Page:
- Arabs bring Allah into their arguments in almost every conversation. Arabs do not like discussing unpleasant matters such as illness, misfortune, accidents or death. They are even reluctant to tell you bad news about business, so bear this in mind when everything looks rosy.
- Recognize that Muslims pray five times a day: at dawn (4:30-5:00 a.m.), around noon, in the afternoon between 2:00 and 4:00, at sunset, and one hour after sunset (never later than 9:00 p.m.). At prayer time everything stops. Plan your schedule around prayer times.
Emirati Business Patterns
- Business meetings last longer than time set
- Not all agenda topics covered
- Deviation from agenda is common
- Interruptions are common and acceptable
Maneuver your chair so that you are sitting right next to the man you wish to do business with. You have to be no more than a foot away and nearer to him than anybody else.
Understand that Arabs openly discuss:
Arabs, in general, make liberal use of gestures, especially if they are enthusiastic about what they are saying. Men use gestures more than women. To greet with respect or sincerity, after shaking hands, place the right hand to the heart or chest. Failure to shake hands when meeting someone or saying goodbye is considered rude. When a Western man is introduced to an Arab woman, it is the woman’s choice whether to shake hands or not; she should be allowed to make the first move. Do not shake hands firmly or pump your whole hand up-and-down. Also, realize that people shake hands and hold hands longer in greeting than in the West; allow your counterpart to withdraw first.
Arabs will interpret your behavior negatively if you behave with too much familiarity toward a person of the opposite sex. Behaviors such as overly enthusiastic greetings, animated and joking conversations, and casual invitations to lunch can be easily misinterpreted. The public display of intimacy between men and women is strictly forbidden by the Arab social code, including holding hands or linking arms or any gesture of affection such as kissing or prolonged touching.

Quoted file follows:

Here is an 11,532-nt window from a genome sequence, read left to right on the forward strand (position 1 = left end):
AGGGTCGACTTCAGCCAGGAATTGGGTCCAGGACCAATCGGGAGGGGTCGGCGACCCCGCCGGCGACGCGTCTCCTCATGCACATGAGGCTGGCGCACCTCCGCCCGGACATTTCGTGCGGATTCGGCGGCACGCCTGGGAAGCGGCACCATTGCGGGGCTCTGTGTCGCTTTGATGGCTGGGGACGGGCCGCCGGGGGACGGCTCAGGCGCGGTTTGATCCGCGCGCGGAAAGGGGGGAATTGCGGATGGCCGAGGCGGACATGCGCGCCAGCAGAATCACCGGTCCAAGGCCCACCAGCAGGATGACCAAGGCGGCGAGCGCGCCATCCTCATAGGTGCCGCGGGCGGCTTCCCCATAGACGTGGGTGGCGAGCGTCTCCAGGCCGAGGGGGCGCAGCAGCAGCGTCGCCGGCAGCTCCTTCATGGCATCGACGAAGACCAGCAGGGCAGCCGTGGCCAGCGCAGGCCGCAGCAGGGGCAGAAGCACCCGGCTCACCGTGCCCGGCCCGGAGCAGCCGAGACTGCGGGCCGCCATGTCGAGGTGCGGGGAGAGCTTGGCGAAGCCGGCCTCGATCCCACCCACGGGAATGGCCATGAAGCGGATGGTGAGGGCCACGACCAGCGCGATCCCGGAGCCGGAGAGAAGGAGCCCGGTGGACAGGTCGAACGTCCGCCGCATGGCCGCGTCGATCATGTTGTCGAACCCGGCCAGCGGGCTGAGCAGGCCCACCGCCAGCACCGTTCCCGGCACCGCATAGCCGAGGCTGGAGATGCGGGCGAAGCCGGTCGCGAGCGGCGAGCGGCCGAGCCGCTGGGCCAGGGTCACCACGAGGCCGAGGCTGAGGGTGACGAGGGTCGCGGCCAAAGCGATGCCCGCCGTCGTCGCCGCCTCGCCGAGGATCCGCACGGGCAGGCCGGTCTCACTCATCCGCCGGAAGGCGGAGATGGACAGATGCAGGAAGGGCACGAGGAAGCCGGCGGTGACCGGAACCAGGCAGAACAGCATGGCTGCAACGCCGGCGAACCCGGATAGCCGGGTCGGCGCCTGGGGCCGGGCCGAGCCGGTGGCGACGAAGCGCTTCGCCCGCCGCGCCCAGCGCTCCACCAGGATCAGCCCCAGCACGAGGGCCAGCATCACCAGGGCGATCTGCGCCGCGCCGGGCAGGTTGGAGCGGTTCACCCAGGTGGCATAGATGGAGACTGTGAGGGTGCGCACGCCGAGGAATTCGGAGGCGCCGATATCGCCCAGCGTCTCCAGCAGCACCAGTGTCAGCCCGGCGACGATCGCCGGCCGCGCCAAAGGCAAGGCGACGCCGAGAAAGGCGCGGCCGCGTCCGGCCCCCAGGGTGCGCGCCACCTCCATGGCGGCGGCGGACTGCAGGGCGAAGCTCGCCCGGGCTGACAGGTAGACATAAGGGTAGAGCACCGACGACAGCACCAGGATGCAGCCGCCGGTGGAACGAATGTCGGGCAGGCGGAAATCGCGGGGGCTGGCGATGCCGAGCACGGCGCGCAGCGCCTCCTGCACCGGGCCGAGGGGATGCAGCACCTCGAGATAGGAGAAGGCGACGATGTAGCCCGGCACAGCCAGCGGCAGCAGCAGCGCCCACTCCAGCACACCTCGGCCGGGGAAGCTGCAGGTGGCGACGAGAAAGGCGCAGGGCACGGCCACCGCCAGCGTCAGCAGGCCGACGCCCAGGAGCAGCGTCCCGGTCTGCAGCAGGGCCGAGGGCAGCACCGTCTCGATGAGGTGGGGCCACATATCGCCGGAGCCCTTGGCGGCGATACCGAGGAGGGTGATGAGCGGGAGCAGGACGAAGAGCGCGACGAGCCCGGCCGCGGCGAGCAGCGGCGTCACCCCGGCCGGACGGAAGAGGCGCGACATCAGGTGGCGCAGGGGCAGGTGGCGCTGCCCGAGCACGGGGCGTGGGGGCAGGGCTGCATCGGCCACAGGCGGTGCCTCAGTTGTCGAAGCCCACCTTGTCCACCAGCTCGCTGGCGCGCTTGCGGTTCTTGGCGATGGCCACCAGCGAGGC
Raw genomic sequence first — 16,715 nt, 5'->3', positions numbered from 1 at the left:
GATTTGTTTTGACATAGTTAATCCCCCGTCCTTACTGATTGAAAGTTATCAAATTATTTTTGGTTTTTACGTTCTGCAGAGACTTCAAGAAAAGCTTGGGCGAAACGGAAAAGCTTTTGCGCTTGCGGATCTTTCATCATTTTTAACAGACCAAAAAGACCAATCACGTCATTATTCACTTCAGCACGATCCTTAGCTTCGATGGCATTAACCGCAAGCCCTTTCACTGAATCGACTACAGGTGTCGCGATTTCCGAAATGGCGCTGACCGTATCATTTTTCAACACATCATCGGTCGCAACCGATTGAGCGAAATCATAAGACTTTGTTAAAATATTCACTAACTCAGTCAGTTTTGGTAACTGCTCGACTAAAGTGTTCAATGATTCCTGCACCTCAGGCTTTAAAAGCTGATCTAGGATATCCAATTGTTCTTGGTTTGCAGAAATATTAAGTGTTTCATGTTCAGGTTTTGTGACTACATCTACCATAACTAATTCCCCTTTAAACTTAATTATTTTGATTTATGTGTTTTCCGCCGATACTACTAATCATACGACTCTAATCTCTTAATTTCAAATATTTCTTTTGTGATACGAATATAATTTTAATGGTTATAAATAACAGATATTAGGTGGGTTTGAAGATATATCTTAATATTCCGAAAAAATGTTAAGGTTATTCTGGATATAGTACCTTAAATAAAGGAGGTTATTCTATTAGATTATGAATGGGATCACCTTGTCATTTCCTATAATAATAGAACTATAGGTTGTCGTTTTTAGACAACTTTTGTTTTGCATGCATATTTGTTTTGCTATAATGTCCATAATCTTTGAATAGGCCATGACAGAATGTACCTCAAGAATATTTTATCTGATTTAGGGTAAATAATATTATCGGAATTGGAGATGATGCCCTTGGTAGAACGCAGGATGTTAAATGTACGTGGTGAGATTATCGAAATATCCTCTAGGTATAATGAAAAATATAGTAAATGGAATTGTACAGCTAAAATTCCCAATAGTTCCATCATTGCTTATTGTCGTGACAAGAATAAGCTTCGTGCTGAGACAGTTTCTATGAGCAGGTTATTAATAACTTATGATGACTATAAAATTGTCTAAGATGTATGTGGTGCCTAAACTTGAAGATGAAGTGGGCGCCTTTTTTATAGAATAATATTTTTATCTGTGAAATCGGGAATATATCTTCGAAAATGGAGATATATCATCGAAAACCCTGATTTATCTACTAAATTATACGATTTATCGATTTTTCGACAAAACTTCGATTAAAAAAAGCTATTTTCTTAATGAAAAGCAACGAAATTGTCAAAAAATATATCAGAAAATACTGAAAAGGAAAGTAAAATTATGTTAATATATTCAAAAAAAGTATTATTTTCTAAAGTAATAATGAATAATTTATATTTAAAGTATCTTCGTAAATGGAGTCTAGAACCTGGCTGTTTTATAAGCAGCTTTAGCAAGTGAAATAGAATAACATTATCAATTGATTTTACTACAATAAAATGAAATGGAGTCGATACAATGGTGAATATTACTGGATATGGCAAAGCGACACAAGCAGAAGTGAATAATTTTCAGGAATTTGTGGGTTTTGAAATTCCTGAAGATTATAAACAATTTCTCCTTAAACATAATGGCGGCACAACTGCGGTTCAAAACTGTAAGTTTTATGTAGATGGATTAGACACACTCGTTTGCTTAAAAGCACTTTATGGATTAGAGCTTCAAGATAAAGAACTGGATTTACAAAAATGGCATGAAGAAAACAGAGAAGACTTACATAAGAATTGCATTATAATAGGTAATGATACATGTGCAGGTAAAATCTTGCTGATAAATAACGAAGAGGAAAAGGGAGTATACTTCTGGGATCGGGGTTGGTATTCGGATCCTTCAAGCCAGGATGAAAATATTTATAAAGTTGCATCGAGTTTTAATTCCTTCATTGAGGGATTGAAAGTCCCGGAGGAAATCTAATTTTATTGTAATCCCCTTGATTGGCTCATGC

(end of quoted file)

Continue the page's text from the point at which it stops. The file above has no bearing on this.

Arabs of the same gender will typically stand very close to you when in a conversation. If you try to keep a greater distance, they may think you find their physical presence distasteful or that you are a particularly cold individual. When standing in conversation with someone, leaning against the wall or keeping hands in pockets is taken as a lack of respect
|PROBLEM SOLVING||Leader's vision, insight or intuition, less methodical, scientific. Linked with saving face so as not to cause embarrassment|
|MOTIVATING PEOPLE||Pay, status, titles, job security, leadership of others, concern for conformity, loyalty|
|APPRAISING PERFORMANCE||Informal, irregular, very personal, paternalistic|
|PERFORMANCE EXPECTATIONS||Focus on group harmony & shared accomplishment; qualitative and subjective; includes social & economic concerns|
|NEGOTIATING, PERSUADING||Argumentative, can appear combative, face-to-face disagreement usual, often use third party|
|DECISION MAKING PROCESS||Leader-centric, top-down, subordinates expect clear goals and information|
|PARTICIPATION IN MEETINGS||Create harmonious setting, leader-centric, indirect, information-giving|
|SUPERIOR / SUBORDINATE
|Hierarchical, paternalistic, nurturing leader, subordinate gives loyalty and conformity|
|HIRING||Performance/results balanced by background relations and obligations, paternalistic|
|CUSTOMER RELATIONS||Based on network, personal relationships, obligations|